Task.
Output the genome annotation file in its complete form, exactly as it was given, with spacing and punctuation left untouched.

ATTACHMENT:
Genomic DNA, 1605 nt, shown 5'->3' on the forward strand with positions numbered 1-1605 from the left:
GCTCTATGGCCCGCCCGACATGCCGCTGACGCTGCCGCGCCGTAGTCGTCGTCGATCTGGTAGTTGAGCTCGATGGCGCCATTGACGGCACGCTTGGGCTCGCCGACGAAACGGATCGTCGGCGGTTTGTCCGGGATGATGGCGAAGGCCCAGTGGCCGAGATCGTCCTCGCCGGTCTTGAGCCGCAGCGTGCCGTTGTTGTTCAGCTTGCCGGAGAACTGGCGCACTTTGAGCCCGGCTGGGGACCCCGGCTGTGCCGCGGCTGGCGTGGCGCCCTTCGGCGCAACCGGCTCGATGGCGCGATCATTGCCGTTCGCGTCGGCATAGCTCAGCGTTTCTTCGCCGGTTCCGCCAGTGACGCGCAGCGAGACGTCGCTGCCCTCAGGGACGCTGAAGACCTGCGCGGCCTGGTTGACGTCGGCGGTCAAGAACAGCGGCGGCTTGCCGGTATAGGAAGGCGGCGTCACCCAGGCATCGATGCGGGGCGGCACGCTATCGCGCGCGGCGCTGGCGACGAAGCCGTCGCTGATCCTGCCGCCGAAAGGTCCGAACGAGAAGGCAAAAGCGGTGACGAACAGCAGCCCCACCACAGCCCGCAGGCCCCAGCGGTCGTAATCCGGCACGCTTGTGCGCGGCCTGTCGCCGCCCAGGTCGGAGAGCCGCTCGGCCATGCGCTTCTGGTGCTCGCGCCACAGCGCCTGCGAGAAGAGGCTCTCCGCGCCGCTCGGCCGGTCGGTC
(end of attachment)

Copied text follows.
Genomic DNA, 1605 nt, shown 5'->3' on the forward strand with positions numbered 1-1605 from the left:
GCTCTATGGCCCGCCCGACATGCCGCTGACGCTGCCGCGCCGTAGTCGTCGTCGATCTGGTAGTTGAGCTCGATGGCGCCATTGACGGCACGCTTGGGCTCGCCGACGAAACGGATCGTCGGCGGTTTGTCCGGGATGATGGCGAAGGCCCAGTGGCCGAGATCGTCCTCGCCGGTCTTGAGCCGCAGCGTGCCGTTGTTGTTCAGCTTGCCGGAGAACTGGCGCACTTTGAGCCCGGCTGGGGACCCCGGCTGTGCCGCGGCTGGCGTGGCGCCCTTCGGCGCAACCGGCTCGATGGCGCGATCATTGCCGTTCGCGTCGGCATAGCTCAGCGTTTCTTCGCCGGTTCCGCCAGTGACGCGCAGCGAGACGTCGCTGCCCTCAGGGACGCTGAAGACCTGCGCGGCCTGGTTGACGTCGGCGGTCAAGAACAGCGGCGGCTTGCCGGTATAGGAAGGCGGCGTCACCCAGGCATCGATGCGGGGCGGCACGCTATCGCGCGCGGCGCTGGCGACGAAGCCGTCGCTGATCCTGCCGCCGAAAGGTCCGAACGAGAAGGCAAAAGCGGTGACGAACAGCAGCCCCACCACAGCCCGCAGGCCCCAGCGGTCGTAATCCGGCACGCTTGTGCGCGGCCTGTCGCCGCCCAGGTCGGAGAGCCGCTCGGCCATGCGCTTCTGGTGCTCGCGCCACAGCGCCTGCGAGAAGAGGCTCTCCGCGCCGCTCGGCCGGTCGGTC